In the 19th and 20th century, photographers such as Carleton Watkins and Ansel Adams were able to convince politicians that public land was worth protecting by creating images that showcased the beauty of the American West. The result of these actions are the many national, state, and local parks that serve communities across the country. Modern humans also owe our long-standing tradition of landscape tourism and social media photography to these photographic influencers. In Ghost Lands: Pictures in Silver, artist William Van Beckum recreates landscape images from past and present using a combination of modern and antique photographic techniques to challenge the idea that photography may have a role in the protection of public lands.
Bears Ears National Monument in Utah was one of many national monuments that saw the removal of environmental protections under the Trump administration, opening the land up to gas, oil, and mineral extraction. In “Bears Ears,” three hundred unique photographs of the former monument will cover one entire gallery wall and will be available for purchase to gallery visitors from the artist at the cost of $10, with twenty percent of the proceeds being donated to the “Bears Ears Inter-Tribal Coalition.” The pieces will slowly disappear from view as images are sold—a gain for the collector, but a loss for the art viewing experience and the landscape by proxy.
The small and numerous prints of “Bears Ears” are complemented by large reproductions of Watkins and Adams photographs. The reproductions are collaged on traditional silver gelatin paper, using smartphone screens in place of negatives. This process results in recognizably picturesque, yet fragmented versions of the original photographs with outlines and artifacts from the modern device left showing. This loss in clarity suggests that while Watkins and Adams were able to protect land with their photographs, our current cultural practice of re-photographing landscapes and sharing on social media may no longer be enough to save these lands from oil mining, fracking, and other ecologically devastating resource extraction methods.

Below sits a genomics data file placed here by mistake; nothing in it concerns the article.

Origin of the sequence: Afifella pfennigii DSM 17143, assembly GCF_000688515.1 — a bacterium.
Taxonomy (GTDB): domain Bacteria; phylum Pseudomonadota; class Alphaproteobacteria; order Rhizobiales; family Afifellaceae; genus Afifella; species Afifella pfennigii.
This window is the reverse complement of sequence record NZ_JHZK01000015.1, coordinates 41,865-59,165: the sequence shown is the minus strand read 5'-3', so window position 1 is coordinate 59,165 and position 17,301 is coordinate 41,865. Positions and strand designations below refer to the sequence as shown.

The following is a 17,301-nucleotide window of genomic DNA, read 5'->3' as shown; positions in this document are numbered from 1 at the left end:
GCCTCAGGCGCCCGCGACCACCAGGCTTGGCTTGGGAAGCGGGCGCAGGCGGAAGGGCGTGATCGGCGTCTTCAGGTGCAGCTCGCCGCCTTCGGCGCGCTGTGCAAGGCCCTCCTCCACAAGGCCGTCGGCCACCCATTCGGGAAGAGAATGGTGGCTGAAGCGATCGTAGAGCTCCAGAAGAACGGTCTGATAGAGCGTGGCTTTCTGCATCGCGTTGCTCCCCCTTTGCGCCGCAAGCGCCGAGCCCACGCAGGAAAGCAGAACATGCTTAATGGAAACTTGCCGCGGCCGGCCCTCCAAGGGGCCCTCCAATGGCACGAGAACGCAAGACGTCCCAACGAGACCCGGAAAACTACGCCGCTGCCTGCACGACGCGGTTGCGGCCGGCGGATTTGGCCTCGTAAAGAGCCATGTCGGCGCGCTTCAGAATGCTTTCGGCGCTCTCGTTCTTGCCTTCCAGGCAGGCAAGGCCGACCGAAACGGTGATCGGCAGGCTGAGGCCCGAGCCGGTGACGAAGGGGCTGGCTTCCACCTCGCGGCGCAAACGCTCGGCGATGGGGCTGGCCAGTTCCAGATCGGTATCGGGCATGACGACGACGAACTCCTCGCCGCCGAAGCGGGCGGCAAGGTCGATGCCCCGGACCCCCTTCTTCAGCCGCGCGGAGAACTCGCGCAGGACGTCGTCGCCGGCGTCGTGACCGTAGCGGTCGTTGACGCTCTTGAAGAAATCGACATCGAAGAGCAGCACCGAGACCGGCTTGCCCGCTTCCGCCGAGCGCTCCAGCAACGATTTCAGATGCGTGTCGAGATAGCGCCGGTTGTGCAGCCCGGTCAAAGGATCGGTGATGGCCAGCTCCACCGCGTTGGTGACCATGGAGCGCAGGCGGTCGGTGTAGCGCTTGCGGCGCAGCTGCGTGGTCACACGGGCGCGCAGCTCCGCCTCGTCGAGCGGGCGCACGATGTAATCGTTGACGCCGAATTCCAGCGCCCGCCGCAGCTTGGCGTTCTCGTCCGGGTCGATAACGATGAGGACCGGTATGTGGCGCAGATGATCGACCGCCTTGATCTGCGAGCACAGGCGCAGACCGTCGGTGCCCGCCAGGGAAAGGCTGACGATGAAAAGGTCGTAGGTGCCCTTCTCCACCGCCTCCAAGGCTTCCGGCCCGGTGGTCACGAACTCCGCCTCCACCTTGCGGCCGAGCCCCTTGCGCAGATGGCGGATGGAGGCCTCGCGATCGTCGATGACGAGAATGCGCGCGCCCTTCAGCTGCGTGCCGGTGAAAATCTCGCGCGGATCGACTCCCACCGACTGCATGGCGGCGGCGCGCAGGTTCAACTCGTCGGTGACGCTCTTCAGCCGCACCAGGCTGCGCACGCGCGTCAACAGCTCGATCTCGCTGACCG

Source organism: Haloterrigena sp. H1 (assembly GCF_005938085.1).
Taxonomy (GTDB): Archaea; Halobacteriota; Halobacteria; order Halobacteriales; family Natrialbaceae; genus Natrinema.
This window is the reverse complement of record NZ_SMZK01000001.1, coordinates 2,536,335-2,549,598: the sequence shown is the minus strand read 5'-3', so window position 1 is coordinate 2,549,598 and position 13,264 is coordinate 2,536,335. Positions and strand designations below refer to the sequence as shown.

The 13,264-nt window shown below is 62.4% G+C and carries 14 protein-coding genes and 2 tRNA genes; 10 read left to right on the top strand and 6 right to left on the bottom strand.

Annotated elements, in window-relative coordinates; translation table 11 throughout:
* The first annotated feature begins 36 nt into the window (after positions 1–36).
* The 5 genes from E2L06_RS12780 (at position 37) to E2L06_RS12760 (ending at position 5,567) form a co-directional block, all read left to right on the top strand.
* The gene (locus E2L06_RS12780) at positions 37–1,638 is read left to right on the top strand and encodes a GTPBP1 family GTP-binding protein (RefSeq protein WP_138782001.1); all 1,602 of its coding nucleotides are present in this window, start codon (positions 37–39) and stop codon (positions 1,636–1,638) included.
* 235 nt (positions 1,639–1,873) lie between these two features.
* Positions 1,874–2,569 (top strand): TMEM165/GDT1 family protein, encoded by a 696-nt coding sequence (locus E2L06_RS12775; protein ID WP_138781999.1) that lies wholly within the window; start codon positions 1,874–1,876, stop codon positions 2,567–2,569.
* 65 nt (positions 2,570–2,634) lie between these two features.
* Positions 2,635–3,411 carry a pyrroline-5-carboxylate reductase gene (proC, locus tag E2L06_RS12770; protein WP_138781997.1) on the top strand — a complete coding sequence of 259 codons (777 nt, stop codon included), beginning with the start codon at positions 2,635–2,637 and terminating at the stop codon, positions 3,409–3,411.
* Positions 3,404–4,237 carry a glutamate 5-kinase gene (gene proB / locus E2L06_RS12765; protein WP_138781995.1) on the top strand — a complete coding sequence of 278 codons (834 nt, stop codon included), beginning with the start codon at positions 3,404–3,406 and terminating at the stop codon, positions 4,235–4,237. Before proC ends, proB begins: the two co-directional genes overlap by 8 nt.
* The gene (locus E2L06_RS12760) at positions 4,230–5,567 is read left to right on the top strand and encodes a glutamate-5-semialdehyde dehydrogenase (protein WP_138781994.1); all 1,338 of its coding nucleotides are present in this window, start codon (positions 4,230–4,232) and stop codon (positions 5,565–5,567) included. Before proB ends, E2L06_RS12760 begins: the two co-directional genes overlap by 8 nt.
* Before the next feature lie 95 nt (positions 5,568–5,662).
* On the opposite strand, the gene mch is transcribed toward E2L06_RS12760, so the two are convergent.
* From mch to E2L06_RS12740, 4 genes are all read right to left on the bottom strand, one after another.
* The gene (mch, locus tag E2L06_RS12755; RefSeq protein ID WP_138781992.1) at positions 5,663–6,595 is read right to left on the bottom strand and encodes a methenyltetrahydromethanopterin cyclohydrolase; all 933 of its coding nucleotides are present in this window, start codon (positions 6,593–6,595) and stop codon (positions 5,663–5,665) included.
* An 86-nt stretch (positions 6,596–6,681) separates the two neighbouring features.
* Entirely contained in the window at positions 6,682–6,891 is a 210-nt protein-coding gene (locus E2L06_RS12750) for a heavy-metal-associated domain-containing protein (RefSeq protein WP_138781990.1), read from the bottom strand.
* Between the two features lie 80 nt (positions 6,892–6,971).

About the Artist
William Van Beckum is a photographic artist working with appropriated imagery to explore the anthropocene through the lens of landscape photography and social media. His work is inspired by his time living in the American Southwest and leading workshops which often retraced the steps of Group f.64 photographers.
In William’s art practice and research, he investigates how social media reflects an increasingly self-centered attitude toward the natural world. He borrows Instagram images of famous landscape destinations and creates new compositions which dissect how humans view and value landscapes. These installations take on a variety of forms, but typically pay homage to the history of landscape art, while casting an often cynical perspective on the role of humans in the age of the anthropocene.
William earned his MFA from the School of the Museum of Fine Arts at Tufts University and his BA from Emerson College. He is currently a Visiting Lecturer in Photography at Wellesley College.